Delighting God by sharing the table
By Natasha Murray-Norman
The hymn “For Everyone Born: A Place at the Table” has been on my heart these past few weeks. I love this hymn for its lyrics and its hope that one day all will be welcomed with a place at the table. The songwriter, Shirley Erena Murray, published this song in 1998, inspired by the United Nations’ Universal Declaration of Human Rights. In a time of growing anxiety over what may come, perhaps we can all benefit from remembering the need to offer a place at the table for all.
The imagery of this hymn is an invitation for all to come and be reconciled. Laying aside status, gender roles, age and ability, all are welcome to the table. All have a right to be heard. While these groups gather together it is the call of the Church to be, in Murray’s words, creators of justice and joy, compassion and peace because it delights God.
How can being a creator of justice and joy, compassion and peace delight God? God delights when we are like the Samaritan who finds the man on the side of the road beaten, robbed and suffering. We don’t know if the man’s assailants are ever caught, but the Samaritan’s act of compassion and justice brought healing that was needed for the man to recover.
We are creators of justice and joy, compassion and peace when we seek to love one another and drive out fear. The text of 1 John 4:18 reminds us that, “There is no fear in love, but perfect love casts out fear.” God delights when we remember that we are people who were born in love. Because of the love that God has for us, we in turn share that love with others. However, when we allow fear to settle into our lives, God’s love does not abide in us. God will delight when we are creators of justice and joy, compassion and peace—that is, when we show our love to others.
My family of origin has become quite small over the last few years. However, I still look forward to the fellowship of family gathering around the table. I am reminded of holidays where my uncle would carry a plate to a friend who was homebound, and when my grandmother would offer anyone passing through a plate to enjoy while sitting with us at the table. If you came over for dinner, she would insist that you sit at the table. The formality of sitting at the table was a way for you to interact and have an assurance that you were welcomed, regardless of your affiliation to our family.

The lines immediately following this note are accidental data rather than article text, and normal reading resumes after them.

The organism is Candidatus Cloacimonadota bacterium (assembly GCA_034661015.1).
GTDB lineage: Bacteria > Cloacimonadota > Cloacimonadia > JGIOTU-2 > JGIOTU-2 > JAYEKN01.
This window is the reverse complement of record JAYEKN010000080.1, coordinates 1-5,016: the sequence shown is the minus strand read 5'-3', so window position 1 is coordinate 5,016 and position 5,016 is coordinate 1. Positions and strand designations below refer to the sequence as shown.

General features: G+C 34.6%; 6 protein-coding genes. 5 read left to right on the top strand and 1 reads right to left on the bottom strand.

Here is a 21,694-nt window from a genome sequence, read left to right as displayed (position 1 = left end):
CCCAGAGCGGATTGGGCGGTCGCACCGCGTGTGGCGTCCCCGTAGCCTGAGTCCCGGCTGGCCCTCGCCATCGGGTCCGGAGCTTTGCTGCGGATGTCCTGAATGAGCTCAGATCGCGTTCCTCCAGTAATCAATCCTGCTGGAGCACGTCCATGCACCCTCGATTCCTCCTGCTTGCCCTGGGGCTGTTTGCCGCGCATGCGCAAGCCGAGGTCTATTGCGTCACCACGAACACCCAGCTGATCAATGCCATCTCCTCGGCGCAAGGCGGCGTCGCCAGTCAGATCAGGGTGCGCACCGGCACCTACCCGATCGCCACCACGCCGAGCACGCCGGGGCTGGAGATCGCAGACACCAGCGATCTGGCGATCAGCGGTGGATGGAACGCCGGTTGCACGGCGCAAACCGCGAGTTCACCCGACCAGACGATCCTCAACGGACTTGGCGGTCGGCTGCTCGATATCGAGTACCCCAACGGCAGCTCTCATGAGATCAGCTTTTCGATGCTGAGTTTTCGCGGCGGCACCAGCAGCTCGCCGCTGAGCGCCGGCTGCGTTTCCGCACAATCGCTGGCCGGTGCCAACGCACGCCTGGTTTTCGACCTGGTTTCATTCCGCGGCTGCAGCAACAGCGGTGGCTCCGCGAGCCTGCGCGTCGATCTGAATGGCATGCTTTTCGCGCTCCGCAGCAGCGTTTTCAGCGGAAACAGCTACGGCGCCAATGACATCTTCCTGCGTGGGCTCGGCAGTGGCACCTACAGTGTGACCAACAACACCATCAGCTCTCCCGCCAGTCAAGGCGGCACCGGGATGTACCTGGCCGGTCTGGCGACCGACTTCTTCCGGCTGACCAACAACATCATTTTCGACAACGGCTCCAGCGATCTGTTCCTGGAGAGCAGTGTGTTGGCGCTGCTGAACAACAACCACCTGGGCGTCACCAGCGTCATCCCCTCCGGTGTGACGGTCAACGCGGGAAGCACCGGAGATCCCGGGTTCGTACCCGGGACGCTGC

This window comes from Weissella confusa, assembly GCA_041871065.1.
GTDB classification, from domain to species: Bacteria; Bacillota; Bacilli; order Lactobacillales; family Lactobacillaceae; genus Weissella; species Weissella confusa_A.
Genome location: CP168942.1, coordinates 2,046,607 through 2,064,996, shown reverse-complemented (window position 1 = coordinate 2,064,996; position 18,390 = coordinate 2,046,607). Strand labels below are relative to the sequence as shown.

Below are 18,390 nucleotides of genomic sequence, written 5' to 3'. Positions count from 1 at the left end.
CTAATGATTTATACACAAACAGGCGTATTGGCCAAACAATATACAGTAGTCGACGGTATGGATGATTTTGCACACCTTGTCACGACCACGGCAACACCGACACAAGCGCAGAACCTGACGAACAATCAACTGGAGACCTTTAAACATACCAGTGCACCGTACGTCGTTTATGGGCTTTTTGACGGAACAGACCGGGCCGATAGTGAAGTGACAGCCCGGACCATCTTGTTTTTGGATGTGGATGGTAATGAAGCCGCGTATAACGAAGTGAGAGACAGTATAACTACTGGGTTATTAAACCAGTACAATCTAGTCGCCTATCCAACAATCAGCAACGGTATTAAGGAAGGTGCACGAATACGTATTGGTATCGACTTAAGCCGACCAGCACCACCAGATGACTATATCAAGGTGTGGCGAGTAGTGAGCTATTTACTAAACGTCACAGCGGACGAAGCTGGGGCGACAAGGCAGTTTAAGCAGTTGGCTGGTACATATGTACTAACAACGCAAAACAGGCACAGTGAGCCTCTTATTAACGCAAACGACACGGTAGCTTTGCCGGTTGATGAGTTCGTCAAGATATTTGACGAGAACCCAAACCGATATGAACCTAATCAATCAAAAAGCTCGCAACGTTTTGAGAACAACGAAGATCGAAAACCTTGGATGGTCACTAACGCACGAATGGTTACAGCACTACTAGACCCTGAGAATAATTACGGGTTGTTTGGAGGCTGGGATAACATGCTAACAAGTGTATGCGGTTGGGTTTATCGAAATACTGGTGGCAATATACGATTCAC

I would like to think that in some way I have absorbed this practice of welcome, as well. Table gatherings are intimate, sacred places that allow a degree of vulnerability. With the interaction between the host and the guest, needs are met and humanity is united in the breaking of bread, the telling and retelling of stories, a sense of oneness. There is a place for the young, old, married, divorced, widowed, male, female, broke and not so broke. Dignity is restored. All are welcome.
In these uncertain times, with mounting anxiety growing as to what will happen in the future of our nation and our church, it seems that some have forgotten what it means to offer a welcome to everyone. We have allowed fear to paralyze us and prevent us from offering the fundamental right to all of God’s children: a place at the table.
The Rev. Murray-Norman serves as associate pastor of First UMC Pine Bluff, and chairs the Conference Commission on the Status and Role of Women. Shirley Erena Murray’s hymn appears as No. 3149 in Worship & Song, a supplement to the United Methodist Hymnal.